Rau rangatira mā, e kui mā, e koro mā, e huihui nei, tēnei aku mihi māhana ki a koutou. Nau mai, haere mai rā ki Te Whare Kawana ki Tamaki Makaurau. Distinguished guests, ladies and gentlemen, warm greetings to you all, and welcome to Government House Auckland.
Families and peace have been the two themes of our work throughout 2014. As the year draws to a close, I am taking this opportunity to acknowledge organisations and individuals who contribute to the wellbeing of our families and to the goal of peace.
It has been a privilege and a pleasure to host some of these organisations this year and to celebrate the recipients of Royal Honours in 2014 for their outstanding contribution to New Zealand and their community service.
We have a broad range of people here tonight who have all contributed in diverse ways. What you all have in common is a commitment to serve others:
- To be there when times are tough, giving families shelter, and keeping them safe, fed and warm.
- To give spiritual guidance to congregations and to sustain cultural communities.
- To offer help and guidance to children and parents.
- To transform people’s lives through training and development opportunities.
- To inspire people to follow their dreams and reach their potential.
- And to inspire others to work, in their turn, for the greater-good, and thereby have a stronger sense of purpose in their lives.
Whatever qualities, experience, and personal circumstances parents have, they have the responsibility of raising children who will be happy, considerate and effective members of society. That can be a big ask, particularly in the rapidly evolving world that we live in. Our children have so many pressures, influences and challenges to contend with. And there are so many factors conspiring to weaken family bonds.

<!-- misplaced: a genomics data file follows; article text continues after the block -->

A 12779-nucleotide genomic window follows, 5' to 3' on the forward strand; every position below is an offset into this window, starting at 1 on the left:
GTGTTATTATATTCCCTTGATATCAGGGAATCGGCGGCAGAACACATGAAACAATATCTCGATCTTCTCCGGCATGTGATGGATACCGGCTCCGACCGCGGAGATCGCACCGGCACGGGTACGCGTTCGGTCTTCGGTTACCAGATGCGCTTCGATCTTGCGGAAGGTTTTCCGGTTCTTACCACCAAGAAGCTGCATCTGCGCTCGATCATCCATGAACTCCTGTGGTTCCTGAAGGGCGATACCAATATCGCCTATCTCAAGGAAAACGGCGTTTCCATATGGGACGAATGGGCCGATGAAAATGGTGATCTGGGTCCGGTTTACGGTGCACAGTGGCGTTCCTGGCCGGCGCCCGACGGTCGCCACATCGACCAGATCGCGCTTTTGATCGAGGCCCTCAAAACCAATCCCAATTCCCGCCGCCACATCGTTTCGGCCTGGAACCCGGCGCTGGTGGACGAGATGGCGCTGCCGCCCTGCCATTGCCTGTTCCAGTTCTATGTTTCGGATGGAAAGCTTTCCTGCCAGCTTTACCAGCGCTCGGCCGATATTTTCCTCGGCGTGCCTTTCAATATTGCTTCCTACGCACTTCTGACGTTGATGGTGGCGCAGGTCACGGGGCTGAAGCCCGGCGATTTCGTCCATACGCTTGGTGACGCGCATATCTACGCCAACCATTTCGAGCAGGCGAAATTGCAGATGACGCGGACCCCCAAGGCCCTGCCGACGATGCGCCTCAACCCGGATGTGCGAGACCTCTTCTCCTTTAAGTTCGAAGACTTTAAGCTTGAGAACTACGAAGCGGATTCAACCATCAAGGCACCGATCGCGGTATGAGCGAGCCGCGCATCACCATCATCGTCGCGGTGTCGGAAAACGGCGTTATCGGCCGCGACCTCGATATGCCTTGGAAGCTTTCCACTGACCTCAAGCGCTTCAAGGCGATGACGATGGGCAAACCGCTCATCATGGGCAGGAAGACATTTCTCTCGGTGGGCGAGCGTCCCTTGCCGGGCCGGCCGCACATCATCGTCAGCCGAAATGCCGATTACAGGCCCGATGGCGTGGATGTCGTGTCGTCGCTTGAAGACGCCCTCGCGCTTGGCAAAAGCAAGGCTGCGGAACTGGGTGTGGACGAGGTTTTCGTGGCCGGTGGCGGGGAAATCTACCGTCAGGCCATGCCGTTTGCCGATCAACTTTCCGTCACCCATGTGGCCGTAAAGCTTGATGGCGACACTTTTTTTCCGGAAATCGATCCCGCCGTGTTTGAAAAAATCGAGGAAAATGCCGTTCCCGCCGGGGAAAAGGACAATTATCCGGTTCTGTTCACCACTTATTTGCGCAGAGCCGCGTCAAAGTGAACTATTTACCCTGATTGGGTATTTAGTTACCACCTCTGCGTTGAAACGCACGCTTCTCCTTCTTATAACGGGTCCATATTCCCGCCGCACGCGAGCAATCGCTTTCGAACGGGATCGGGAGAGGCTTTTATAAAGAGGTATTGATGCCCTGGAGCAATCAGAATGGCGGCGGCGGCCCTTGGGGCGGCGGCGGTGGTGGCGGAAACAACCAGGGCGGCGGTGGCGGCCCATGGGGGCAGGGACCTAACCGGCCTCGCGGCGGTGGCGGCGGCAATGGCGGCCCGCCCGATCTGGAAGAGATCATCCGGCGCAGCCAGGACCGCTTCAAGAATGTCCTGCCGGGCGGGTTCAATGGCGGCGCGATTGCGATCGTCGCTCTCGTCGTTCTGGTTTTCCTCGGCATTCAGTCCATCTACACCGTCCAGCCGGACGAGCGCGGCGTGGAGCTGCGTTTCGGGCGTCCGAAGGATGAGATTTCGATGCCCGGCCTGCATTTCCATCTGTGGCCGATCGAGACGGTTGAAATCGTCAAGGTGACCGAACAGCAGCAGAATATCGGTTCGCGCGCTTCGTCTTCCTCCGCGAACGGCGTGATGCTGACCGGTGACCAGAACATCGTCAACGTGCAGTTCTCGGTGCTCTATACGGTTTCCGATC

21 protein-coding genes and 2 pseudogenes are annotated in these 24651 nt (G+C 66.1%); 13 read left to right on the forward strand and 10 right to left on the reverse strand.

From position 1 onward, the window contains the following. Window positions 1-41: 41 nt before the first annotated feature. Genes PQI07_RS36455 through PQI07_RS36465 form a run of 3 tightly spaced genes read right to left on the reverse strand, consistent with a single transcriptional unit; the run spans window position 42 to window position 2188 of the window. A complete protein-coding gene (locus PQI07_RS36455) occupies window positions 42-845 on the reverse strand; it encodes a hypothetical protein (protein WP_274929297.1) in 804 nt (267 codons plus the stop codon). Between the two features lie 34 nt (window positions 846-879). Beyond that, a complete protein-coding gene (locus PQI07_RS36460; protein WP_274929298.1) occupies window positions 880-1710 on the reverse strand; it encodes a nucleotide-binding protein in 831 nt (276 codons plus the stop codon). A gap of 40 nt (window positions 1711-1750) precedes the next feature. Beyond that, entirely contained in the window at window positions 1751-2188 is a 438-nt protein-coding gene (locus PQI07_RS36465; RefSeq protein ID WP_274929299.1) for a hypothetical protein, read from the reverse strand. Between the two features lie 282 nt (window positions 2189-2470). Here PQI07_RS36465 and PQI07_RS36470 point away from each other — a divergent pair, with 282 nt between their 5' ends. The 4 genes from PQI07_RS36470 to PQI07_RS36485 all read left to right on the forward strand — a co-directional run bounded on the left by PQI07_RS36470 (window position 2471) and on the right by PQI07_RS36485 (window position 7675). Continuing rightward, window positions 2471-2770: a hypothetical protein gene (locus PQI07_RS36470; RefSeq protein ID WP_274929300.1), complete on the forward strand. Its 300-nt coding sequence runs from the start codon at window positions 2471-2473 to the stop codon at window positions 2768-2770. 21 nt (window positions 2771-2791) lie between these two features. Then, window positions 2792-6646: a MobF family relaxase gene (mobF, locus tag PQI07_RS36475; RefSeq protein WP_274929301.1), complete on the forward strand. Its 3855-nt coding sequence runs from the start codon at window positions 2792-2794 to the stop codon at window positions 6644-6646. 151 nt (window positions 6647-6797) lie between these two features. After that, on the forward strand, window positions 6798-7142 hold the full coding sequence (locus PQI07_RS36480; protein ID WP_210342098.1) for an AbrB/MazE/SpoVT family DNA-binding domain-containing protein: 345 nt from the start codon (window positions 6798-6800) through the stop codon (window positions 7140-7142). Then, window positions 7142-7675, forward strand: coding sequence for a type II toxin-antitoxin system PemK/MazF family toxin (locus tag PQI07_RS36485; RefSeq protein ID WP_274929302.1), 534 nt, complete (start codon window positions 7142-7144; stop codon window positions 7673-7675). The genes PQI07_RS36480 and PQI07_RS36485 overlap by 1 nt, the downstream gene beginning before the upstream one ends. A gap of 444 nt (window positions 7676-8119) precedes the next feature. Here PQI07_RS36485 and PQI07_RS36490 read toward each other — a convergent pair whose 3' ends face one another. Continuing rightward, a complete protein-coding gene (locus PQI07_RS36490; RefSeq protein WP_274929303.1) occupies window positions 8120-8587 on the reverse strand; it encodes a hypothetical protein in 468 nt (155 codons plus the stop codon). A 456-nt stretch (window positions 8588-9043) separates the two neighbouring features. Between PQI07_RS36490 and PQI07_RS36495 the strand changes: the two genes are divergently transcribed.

Our ideas about what constitutes a family have also changed markedly, and within just a few generations. We have seen incredible shifts in social attitudes towards marriage, gender roles, sexuality and values.
Whether children are living with two birth parents, or in a blended family, or with extended whanau, or with a single parent, or in foster care; they are our most precious of tāonga. They deserve the best we can give them. Whatever their circumstances, our children deserve love, care and attention.
An ancient African proverb says that it takes a village to raise a child. In this complex world, the organisations and people here tonight represent the 21st century equivalent of the village. You provide that network of support, inspiration and development opportunities that are essential for our families and our children.
Our ancestors came to this country in the hopes of creating better opportunities for themselves and their families. For those who are escaping war or terrorism in contemporary times, New Zealand also represents the promise of peace and opportunity.
However elusive peace may be; it is an ideal worth striving for. We can be proud of our country’s record of peace-keeping: New Zealand has played its part in improving the lot of people damaged by war, conflict and despotism. And through our seat on the United Nation’s Security Council, for the next two years we will have the opportunity to work on measures that de-escalate tensions, help sustain fragile states and rebuild war-torn societies.
I want to conclude with a quote attributed to the Buddha: “A generous heart, kind speech and a life of service and compassion are the things that renew humanity.”
This year we have been privileged to meet extraordinary people who show those qualities of generosity, kindness, service and compassion. We have been moved and inspired by their efforts and by the stories of lives transformed by their work.
Thank you for your tremendous contributions and for sustaining aspirations of peace in our families, communities and the wider world.
Kia ora huihui tātou katoa and please enjoy the hospitality of Government House.